Exclusive Interview: Dark Eden Author Chris Beckett

In his new sci-fi novel Dark Eden, writer Chris Beckett imagines an alien world where everyone — and their society’s rules — originated with just two people. But while the plot and the title might have you thinking that a certain Bible story was the big inspiration for his book, as Beckett explains, there’s other influences at work here as well.

Chris Beckett Dark Eden photo

Let’s start at the beginning: What is Dark Eden about and where did you get the idea for it?

The short answer is that if I could sum it up in a few words, I wouldn’t have needed to write the book. It’s about a whole lot of interwoven things, and every time someone asks me about it, I probably come up with something different. Let’s say it’s about the state of being trapped in a circumstance which you didn’t choose and trying to make the best of it, which is the condition of us all, and perhaps the origin of the idea behind the original Eden myth, that we humans were exiled long ago from our true home.

At a certain point in my life, when I felt a little trapped by my own circumstances, the idea came into my mind of a young man performing a single shockingly transgressive act, an act which is selfish, arrogant, cruel even, but which opens up new possibilities. I wrote about it in a story called “The Circle Of Stones,” which was published way back in 1992. It also featured the sunless world of Eden, with its glowing trees, which I think were inspired by the glowing green letters and black screen of my computer.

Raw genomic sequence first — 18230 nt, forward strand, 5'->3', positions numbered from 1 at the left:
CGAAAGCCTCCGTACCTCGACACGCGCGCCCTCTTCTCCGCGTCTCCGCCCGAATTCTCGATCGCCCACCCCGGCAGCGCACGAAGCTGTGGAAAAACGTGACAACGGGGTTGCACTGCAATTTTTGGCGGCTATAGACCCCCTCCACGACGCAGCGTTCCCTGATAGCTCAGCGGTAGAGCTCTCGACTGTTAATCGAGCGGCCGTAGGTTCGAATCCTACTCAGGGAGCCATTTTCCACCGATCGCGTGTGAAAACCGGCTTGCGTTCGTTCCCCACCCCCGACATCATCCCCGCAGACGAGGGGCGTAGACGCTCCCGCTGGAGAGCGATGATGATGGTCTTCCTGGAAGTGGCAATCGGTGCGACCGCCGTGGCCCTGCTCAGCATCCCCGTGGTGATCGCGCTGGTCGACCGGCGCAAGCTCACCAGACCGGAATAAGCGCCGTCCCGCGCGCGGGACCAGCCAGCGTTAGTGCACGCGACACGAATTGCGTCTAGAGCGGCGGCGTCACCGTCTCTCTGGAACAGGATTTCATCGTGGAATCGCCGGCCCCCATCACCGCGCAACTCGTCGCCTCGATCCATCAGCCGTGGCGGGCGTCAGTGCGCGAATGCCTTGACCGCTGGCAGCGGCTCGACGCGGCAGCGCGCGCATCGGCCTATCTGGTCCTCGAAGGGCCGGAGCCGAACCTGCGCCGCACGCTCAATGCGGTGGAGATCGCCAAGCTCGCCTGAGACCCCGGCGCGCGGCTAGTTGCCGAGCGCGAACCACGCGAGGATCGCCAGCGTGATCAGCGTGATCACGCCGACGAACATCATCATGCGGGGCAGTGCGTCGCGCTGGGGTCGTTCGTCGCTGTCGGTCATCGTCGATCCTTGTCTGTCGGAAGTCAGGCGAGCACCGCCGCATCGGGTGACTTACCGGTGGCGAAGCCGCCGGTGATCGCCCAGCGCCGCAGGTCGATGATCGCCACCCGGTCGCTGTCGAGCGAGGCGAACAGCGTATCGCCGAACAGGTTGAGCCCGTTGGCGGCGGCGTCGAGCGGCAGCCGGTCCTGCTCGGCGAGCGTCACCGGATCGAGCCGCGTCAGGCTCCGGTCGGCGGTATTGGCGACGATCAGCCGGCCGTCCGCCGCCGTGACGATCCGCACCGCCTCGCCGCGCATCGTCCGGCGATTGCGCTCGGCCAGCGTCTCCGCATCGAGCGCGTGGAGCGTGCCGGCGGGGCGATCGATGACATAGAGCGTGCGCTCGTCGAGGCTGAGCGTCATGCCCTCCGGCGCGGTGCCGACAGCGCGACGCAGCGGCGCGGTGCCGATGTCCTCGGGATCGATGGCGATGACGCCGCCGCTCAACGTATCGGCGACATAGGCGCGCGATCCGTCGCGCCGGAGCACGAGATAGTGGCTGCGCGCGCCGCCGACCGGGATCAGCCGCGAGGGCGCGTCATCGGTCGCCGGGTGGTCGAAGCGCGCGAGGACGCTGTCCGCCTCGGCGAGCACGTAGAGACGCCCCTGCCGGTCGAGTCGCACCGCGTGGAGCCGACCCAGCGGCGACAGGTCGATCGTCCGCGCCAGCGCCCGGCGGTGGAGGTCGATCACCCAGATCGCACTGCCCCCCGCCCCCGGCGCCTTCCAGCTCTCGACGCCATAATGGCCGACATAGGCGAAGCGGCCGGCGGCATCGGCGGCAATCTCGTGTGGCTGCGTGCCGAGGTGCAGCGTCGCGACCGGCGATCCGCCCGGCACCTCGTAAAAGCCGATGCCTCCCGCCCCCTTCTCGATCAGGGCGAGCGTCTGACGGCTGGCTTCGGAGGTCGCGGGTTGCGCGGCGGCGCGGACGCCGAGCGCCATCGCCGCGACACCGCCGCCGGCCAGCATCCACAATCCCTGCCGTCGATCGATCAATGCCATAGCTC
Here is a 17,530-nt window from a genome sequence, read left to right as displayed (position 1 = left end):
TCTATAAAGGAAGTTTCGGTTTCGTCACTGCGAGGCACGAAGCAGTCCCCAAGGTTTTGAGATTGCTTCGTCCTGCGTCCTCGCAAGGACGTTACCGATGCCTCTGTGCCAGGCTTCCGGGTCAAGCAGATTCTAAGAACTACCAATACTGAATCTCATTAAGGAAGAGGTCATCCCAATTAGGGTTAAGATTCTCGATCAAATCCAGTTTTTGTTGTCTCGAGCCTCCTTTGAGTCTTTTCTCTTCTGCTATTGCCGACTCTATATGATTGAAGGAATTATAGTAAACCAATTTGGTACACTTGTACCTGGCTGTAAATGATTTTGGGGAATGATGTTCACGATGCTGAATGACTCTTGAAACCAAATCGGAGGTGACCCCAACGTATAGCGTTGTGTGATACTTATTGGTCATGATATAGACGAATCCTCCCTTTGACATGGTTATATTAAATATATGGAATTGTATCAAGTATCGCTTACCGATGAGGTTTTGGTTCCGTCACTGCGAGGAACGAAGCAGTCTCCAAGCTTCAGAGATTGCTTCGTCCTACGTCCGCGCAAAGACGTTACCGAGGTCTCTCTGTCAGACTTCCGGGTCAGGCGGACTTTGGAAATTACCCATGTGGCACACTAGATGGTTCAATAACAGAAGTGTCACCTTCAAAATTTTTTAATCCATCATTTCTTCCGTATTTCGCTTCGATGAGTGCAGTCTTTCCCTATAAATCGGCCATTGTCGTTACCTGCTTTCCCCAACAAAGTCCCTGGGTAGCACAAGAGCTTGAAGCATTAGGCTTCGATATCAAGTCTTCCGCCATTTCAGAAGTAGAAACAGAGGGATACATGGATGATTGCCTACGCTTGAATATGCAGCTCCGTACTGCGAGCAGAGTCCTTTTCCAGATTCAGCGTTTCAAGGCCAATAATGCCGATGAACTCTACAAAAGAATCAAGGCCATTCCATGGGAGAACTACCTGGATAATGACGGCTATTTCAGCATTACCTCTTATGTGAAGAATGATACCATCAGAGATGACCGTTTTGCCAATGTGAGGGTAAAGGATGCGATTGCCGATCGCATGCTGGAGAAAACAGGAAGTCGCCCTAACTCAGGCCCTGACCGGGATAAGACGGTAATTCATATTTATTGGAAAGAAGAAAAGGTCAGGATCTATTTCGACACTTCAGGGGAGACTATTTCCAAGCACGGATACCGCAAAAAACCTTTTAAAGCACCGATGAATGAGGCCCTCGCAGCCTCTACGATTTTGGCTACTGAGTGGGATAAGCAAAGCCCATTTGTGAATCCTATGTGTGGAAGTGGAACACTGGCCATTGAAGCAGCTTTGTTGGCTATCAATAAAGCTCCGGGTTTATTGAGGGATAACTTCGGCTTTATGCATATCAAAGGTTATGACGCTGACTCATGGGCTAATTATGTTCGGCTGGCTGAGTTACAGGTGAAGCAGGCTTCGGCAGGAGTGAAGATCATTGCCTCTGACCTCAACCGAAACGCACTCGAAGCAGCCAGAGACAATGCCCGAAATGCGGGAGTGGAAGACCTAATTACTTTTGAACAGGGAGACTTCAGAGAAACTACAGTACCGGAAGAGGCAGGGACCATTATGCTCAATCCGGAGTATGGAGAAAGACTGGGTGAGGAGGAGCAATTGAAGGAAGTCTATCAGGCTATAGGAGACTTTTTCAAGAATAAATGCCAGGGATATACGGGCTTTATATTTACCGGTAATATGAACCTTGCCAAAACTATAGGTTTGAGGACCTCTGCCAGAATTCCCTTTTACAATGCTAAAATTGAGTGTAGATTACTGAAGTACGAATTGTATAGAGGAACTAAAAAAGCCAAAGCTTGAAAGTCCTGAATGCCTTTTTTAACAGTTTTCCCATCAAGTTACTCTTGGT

More than a decade later, I wrote another short story — called “Dark Eden,” like the book —which was the back-story of the novel: the story of how a man and a woman who normally wouldn’t have come together at all, but found themselves the only human beings on a planet.

The novel version of Dark Eden obviously has its roots in The Bible. But how closely did you look a the story of Adam and Eve when you were writing the book?

That’s interesting. I didn’t look at it at all. I ran with what I remembered of it and what it had come to mean to me. It had always, for me, been a powerful way of representing a certain sense of loss, which I think is a part of being human. That sense of loss runs all through Dark Eden. In this case, expressed as the loss of Earth, civilization, fellow-creatures, and above all light.